Lovers of the show were now thrown back on local stations which could air syndicated episodes in reruns.  These were recut to allow for more commercials.  And what did the fans who lived in areas without mid-afternoon reruns of their show?  Remember, there was no Internet.

Yes, they had to rely on the written word.  There were newsletters and fanzines (like a fan website, only on paper) and there were books.  Gene Roddenberry saw how valuable merchandising was, and one of the early spin-offs of the series was a series of books in which the original episodes were novelized—or short story-ized, actually.  There were twelve volumes of these, continuing even after the series was cancelled, until all the original episodes were summed up.

These books were the only recourse of some fans in areas without syndicated reruns.  The short stories tried to stick to the original episode, keeping much of the dialogue but resorting to description for the action sequences.  They were aids to memory, helping the fan think back to that moment when Captain Kirk spotted the Green Girl, or Dr. McCoy jubilantly realized he got the last line in a story.  Almost all of these prose versions of television gold were written by science fiction author James Blish, who, along the way, also wrote what is considered the first official Star Trek novel, Spock Must Die!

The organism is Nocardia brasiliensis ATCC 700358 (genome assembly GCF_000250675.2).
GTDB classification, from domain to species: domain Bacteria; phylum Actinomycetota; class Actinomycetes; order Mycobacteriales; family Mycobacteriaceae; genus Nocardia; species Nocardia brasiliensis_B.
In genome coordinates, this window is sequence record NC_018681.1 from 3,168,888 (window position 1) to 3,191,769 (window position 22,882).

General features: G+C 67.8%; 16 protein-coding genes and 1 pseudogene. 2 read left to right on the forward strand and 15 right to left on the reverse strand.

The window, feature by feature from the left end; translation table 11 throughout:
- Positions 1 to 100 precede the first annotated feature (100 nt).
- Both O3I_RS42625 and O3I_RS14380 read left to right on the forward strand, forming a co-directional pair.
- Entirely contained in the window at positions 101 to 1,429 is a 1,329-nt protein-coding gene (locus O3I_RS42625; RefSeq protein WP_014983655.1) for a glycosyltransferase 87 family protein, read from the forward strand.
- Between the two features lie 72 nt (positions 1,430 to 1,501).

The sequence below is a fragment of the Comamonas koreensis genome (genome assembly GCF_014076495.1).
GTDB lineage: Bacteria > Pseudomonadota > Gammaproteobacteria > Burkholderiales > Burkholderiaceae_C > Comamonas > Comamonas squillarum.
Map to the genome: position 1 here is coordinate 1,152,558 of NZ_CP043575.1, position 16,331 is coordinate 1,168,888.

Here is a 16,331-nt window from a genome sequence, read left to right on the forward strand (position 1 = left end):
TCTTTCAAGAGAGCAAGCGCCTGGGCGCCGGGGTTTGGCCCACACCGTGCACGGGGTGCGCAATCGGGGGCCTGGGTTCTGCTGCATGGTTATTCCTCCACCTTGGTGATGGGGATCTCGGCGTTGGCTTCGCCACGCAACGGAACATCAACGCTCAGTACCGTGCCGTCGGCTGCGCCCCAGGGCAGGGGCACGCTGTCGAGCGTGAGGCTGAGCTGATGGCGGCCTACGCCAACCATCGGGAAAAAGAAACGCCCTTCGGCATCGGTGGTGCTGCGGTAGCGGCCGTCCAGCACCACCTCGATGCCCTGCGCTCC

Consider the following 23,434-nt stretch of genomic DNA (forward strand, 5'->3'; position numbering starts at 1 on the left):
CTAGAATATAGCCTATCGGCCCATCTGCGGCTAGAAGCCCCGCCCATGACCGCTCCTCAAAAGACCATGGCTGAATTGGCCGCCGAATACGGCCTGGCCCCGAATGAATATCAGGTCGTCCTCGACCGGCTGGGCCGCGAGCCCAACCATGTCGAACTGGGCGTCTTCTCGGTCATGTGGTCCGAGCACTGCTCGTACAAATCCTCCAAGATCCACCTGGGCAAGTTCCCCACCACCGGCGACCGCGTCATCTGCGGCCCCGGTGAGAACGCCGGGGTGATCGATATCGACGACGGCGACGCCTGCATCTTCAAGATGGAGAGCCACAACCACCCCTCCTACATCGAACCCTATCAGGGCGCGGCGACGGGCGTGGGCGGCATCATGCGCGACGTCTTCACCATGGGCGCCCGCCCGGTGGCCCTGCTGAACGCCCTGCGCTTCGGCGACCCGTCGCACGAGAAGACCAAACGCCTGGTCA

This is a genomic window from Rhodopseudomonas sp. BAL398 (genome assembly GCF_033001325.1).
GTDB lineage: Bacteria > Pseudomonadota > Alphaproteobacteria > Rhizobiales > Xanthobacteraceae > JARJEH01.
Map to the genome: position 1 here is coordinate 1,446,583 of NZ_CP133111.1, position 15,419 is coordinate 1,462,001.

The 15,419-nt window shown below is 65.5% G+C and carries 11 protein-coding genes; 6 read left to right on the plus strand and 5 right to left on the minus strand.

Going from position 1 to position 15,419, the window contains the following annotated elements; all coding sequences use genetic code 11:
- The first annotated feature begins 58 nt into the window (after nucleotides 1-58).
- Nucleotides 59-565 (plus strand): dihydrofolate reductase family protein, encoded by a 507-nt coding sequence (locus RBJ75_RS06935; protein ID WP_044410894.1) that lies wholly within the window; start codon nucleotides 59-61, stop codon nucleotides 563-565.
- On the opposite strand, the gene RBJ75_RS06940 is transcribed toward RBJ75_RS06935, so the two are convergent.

A science student who went on to write science fiction, Blish was author, science fiction reviewer, and motivator of science fiction as a genre.  He died while finishing up the Star Trek novelizations, and the last few were written by another author.  He had moved to England during this period, and his papers, as well as a complete collection of his works—Star Trek and otherwise—are at Oxford.  His Star Trek adaptations we re-released when science fiction television was recognized as a good financial bet, but it was not the same as the early 1970s, when the books were the only dose of genuine Star Trek many fans could get.

And James Blish ALSO turns 100 years old this year.  It’s a WEE bit frightening to see stalwarts of pop culture turning 100, but it does happen.  I suppose the day will come when I am over thirty myself.  In any case, if you gather with other Trekkers and raise a glass of Saurian brandy to Gene Roddenberry, I hope you will retain the presence of mind to call out “And here’s one for James Blish!”

Around His Neck